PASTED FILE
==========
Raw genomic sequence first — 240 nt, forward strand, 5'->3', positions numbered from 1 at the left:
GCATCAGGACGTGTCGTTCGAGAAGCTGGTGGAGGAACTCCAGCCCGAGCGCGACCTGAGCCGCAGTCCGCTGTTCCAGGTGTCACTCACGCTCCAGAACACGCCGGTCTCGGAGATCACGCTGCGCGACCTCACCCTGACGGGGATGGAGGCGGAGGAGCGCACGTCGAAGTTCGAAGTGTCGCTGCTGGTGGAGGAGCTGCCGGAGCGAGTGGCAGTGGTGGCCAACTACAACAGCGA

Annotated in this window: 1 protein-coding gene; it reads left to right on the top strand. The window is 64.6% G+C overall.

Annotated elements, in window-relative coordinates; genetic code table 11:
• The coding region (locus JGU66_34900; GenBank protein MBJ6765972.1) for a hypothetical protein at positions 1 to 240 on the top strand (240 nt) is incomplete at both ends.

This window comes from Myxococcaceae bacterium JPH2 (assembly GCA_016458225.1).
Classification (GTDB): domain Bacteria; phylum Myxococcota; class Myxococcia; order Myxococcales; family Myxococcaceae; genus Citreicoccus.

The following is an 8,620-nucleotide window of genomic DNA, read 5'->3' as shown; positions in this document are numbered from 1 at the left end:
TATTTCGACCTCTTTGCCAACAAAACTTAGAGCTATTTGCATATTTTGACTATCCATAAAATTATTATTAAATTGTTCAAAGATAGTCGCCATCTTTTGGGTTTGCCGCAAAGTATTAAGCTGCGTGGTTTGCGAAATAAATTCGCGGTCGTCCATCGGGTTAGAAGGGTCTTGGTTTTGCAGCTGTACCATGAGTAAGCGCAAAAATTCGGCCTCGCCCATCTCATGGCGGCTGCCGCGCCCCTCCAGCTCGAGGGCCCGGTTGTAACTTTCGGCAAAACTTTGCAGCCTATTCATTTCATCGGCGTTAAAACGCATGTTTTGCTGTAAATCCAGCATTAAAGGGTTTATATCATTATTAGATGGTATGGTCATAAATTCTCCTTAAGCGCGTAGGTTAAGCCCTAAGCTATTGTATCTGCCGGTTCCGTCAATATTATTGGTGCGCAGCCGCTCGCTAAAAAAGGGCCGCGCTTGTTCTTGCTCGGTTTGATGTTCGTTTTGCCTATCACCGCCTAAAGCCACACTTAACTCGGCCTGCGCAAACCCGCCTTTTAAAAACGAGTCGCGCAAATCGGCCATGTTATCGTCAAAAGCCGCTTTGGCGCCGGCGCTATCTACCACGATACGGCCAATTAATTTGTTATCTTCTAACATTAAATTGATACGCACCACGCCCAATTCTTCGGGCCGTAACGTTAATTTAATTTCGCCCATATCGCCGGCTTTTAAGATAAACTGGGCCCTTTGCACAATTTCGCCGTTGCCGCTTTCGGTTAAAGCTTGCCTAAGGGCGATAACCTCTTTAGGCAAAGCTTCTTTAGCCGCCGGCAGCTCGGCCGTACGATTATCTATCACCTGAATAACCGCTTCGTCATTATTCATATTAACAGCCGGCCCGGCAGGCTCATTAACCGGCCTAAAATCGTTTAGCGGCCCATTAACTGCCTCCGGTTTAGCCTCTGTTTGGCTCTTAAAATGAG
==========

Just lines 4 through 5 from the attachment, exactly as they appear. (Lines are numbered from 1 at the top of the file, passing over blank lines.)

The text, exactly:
Annotated elements, in window-relative coordinates; genetic code table 11:
• The coding region (locus JGU66_34900; GenBank protein MBJ6765972.1) for a hypothetical protein at positions 1 to 240 on the top strand (240 nt) is incomplete at both ends.